China unveils 10 national-level tour routes along Yangtze River
Plan to ‘usher in new chapter of eco-friendly tourism’
Published: May 07, 2023 09:18 PM
Photo: Courtesy of China's Ministry of Culture and Tourism

Photo: Courtesy of the Ministry of Culture and Tourism

China's top culture and tourism authority has released 10 tour routes and travel itineraries that will allow tourists to experience the culture and history of Yangtze River, the longest river in Asia and the third longest in the world, while also ensuring its protection. The new routes were designed with guidance from the Outline of the 14th Five-Year Plan (2021-25) for National Economic and Social Development and the Long-Range Objectives Through the Year 2035, according to China's Ministry of Culture and Tourism. 

The ministry announced the framework for "10 National Select Yangtze River Tourist Routes," including the "Yangtze River International Golden Tourism Belt," at the 2023 Yangtze River Tourism Overseas Promotion Season held in Yichang, Central China's Hubei Province on Friday, according to a press release from one of the event's organizers, the Network of International Culturalink Entities.

The tourism belt covers 11 provinces and municipalities across China and includes sites closely connected with the origins of Chinese culture, China's red revolutionary heritage, nature and ecology, rural vitalization, intangible cultural heritage and urban recreation.

A total of 38 provincial-level routes along the Yangtze River have been designed and published in the Boutique Route Book of the Yangtze River International Golden Tourism Belt, which contains travel information on route planning, road conditions, notable scenic spots and travel tips.

An overseas tourism promotion activity called Hello China will be held in Paris and Tokyo in May and June. During the campaign, about 600 digital products will be launched globally such as river tourist routes, videos and theme exhibitions.

"It is particularly fitting that this event is being held in Yichang city, the gateway to the Three Gorges, the world's largest hydroelectric dam," said Arthayudh Srisamoot, ambassador of Thailand to China, at the ceremony to unveil the routes. He noted that he is confident that the Yangzte River Selected Tourism Routes will usher in a new chapter of eco-friendly tourism.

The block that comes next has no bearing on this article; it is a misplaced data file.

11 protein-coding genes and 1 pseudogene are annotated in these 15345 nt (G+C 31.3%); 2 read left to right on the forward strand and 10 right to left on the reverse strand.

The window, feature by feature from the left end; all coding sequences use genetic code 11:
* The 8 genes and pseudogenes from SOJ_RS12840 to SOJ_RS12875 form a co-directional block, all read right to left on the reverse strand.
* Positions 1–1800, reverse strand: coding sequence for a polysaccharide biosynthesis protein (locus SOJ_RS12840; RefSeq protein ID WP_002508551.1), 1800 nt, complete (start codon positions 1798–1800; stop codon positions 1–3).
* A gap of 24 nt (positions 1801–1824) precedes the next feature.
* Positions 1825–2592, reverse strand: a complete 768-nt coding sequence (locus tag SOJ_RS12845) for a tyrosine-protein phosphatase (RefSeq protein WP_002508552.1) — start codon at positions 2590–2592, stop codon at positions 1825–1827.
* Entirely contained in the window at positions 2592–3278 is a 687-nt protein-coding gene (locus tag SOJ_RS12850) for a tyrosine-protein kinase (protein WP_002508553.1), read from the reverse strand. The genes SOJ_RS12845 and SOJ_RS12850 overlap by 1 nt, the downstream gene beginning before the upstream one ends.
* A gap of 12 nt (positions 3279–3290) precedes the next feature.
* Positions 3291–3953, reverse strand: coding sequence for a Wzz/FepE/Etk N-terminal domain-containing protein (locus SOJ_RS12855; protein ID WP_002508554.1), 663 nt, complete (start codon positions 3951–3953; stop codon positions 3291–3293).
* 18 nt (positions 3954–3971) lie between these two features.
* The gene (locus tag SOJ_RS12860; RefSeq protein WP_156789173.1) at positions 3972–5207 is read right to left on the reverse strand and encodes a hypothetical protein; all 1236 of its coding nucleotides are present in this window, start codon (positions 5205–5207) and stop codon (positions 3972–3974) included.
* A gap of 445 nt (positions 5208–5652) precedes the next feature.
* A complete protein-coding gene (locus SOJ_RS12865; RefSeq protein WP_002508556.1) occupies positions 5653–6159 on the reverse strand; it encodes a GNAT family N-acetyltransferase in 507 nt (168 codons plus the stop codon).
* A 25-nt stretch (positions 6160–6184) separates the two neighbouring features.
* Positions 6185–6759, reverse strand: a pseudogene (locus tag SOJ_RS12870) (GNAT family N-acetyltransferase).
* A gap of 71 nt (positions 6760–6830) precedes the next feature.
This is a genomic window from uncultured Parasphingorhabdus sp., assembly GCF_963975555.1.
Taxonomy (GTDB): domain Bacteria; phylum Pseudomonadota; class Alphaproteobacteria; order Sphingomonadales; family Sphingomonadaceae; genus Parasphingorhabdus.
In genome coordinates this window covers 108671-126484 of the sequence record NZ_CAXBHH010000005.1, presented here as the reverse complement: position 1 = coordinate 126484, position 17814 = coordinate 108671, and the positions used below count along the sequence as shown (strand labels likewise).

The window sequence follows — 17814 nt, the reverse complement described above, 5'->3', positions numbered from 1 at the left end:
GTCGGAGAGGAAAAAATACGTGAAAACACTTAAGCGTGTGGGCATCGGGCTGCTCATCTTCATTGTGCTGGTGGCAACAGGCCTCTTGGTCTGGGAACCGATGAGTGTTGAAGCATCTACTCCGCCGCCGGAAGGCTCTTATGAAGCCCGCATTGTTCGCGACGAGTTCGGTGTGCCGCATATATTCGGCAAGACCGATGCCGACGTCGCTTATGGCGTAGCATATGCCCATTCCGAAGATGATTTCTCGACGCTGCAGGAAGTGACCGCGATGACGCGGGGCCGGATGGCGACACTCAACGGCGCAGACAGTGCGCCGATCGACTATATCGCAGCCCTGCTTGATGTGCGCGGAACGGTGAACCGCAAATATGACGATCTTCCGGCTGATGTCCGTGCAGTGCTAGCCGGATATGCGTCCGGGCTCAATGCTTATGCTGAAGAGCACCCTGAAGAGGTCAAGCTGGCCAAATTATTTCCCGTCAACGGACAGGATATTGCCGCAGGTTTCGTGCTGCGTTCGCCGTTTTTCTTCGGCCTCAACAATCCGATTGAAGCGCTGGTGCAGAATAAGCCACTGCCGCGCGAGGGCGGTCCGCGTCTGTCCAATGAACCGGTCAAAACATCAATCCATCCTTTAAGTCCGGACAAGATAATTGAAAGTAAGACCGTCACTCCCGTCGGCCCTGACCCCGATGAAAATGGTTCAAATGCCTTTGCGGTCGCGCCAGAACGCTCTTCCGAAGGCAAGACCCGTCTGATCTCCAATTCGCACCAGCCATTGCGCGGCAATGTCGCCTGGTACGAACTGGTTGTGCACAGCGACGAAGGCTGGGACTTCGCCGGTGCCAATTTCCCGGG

"We are certain that our close coordination and partnership will surely contribute to the creation of a more resilient and sustainable society as well as lead to concrete outcomes that will be beneficial to both our communities," he said. 

To better preserve the Yangtze River, one of the "mother rivers" of the Chinese nation, the Chinese government has made strenuous efforts over the decades to construct cultural parks, strengthening environmental education and passing specific legislation.

In 2021, a 10-year fishing ban took effect in a pivotal area of the Yangtze River in a bid to restore its biodiversity. The area has seen great improvement and many locals say they have sighted more Yangtze finless porpoises, a barometer of the ecological health of the Yangtze River basin, Xinhua News Agency reported.

In April, four Yangtze finless porpoises were relocated to a stretch of the Yangtze River in Hubei Province for the first time since China started ex-situ conservation of the species 30 years ago, CCTV reported.

Zheng Changling, secretary-general of the China Folk Culture Innovation and Development Center and a research fellow at the Chinese National Academy of Arts, told the Global Times on Sunday that tourism is a very effective means to promote conservation of the Yangtze River, but incorporating the "soul" of the river into the tourism industry is also an important task. 

Zheng suggested that in-depth systematic and comprehensive studies of the river's ancient heritage be carried out and that a museum be established to introduce this profound history and culture to visitors.

"We need to demonstrate its contemporary significance to allow people from China and abroad to better understand the importance of protecting the culture of the river and its role in Chinese civilization," he said.